So, you have an amazing product, a memorable brand logo and stunning packaging. Now it’s time to get out there and start spreading the word.
You want to raise awareness, create interest, and ultimately drive trial – as once consumers have tried your product and discover how amazing it is, they’ll keep coming back for more.
Consistency: tone of voice; look and feel; imagery usage. The more consistent you are across all marketing channels the more quickly you’ll become recognisable to consumers.
Social Media: there are so many channels now, be realistic about which channels you can properly manage. To have a consistently active presence on one social media channel is much better than being half-hearted across many.
Influencers: can get you in front of a wider audience, but will only work if your brand is relevant to their followers, and the link-up feels genuine.
Website: doesn’t have to be complicated, but is an important asset for trade buyers and consumers who want to know more about your brand and products.
Trade Shows: a great way to get in front of trade buyers who are notoriously hard to pin down.
Product Sampling: get your product in as many hands as possible – they try it, love it, talk about it, recommend it.
- Enable Trial
You’ve done a brilliant job raising awareness and creating demand, so where can your consumers go to buy your products?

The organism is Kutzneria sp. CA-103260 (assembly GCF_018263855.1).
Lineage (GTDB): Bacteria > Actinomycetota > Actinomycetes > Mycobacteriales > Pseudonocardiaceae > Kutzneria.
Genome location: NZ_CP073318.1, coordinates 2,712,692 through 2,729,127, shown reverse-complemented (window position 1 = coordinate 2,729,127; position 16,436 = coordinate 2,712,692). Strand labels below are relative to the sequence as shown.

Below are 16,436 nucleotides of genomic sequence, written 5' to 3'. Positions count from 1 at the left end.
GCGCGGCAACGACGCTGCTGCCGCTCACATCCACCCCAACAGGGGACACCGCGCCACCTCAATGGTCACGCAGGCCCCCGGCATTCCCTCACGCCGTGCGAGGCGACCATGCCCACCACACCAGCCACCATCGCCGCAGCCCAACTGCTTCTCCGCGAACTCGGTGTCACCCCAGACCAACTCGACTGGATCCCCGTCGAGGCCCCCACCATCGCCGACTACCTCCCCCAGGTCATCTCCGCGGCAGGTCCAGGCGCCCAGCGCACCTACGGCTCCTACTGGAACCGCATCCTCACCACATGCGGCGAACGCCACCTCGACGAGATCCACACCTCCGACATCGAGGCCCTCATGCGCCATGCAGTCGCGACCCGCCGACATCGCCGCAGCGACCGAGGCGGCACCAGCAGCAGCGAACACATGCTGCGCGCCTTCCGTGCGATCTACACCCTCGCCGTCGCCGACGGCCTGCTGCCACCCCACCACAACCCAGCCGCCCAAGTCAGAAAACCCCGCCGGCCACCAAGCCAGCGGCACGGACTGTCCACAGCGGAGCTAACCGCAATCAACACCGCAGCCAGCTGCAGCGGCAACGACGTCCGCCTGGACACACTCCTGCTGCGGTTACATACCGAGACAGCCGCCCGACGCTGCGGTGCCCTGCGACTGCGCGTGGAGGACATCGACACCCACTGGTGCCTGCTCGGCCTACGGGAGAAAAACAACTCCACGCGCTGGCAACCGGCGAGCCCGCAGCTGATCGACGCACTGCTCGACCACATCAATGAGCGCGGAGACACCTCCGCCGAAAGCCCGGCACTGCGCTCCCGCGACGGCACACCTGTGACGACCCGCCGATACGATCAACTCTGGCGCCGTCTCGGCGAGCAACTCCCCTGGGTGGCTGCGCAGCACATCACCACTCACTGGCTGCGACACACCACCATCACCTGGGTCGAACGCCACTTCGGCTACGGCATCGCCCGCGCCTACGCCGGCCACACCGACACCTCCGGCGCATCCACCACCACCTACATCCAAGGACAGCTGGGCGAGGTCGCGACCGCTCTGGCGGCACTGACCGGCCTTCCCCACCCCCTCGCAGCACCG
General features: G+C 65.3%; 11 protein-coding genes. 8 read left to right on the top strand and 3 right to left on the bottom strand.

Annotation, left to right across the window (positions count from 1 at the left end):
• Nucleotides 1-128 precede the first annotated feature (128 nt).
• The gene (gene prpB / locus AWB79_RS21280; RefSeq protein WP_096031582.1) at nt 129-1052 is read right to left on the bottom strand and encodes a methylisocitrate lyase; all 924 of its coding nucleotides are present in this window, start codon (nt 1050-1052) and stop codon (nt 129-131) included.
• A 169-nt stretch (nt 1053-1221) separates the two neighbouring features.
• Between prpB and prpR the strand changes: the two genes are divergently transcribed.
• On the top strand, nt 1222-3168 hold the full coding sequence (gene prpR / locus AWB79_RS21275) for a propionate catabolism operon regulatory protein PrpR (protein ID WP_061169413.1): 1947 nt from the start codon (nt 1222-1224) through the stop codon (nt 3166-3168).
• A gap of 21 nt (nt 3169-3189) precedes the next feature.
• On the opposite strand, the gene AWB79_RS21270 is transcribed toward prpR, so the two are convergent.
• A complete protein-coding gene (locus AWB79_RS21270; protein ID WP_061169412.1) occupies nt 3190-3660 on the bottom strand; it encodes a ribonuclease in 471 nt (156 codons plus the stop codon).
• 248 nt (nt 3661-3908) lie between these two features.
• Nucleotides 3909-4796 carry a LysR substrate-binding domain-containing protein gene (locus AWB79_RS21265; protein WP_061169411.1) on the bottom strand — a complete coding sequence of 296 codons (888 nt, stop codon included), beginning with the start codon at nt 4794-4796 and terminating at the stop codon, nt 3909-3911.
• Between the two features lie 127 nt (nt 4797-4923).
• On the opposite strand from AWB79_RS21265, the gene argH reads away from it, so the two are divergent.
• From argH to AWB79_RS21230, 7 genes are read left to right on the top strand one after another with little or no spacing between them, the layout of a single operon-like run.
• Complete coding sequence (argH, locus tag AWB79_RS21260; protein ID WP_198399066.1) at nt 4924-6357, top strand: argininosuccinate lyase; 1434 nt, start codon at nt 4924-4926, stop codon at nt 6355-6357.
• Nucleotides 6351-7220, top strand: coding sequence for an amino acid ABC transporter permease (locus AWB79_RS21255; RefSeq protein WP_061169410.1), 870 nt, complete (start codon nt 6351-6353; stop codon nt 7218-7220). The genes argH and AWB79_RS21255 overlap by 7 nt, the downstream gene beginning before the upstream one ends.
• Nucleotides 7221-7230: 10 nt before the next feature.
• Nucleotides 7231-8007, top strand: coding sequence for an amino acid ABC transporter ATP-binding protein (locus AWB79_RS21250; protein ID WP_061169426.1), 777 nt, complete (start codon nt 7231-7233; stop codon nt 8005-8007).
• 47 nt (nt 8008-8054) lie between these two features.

Through your own Social Media and/or Website is a no brainer, but to hit a larger audience you need to cast the net wider.
Distribution Channels: identify and prioritise the ones that fit with your brand. Is it the big multiples; independent retailers; online retailers; wholesalers; food service.
Trade Story and Support Materials: if you want to be sold through retailers you need to impress the buyers. An engaging story, powerful statistics and memorable leave-behinds are essential.
Sampling: if you’re struggling to get in front of buyers, sending product samples in the post can entice them to talk to you.
- Don’t forget the Paperwork
Not the most glamorous aspect of creating your amazing new brand, but crucial to the smooth running of things.
You’ll need to have an understanding of the legalities and mandatory elements involved in a number of different aspects.
Legislation: product claims; recyclability of packaging materials; mandatories relating to ingredients listings; provenance of ingredients.
Admin: purchase orders for your suppliers or some form of tracking money in and out, an inventory system.
Finance: making sure you have a purchase order or written commitment before you complete an order; retailers are notoriously aggressive when it comes to payment terms, so be prepared; set up lines of credit to help you through the early stages.
We hope you’ve found these insights and observations helpful. Taking the plunge and launching your own brand is an amazing adventure, so most importantly, remember to enjoy the experience.
If you’d like some help and advice along the way, then our SPARK design package is designed specifically for start-ups and challenger brands, offering insightful strategy, engaging creative and complete access to our design expertise.
Find out more here, or get in touch – email@example.com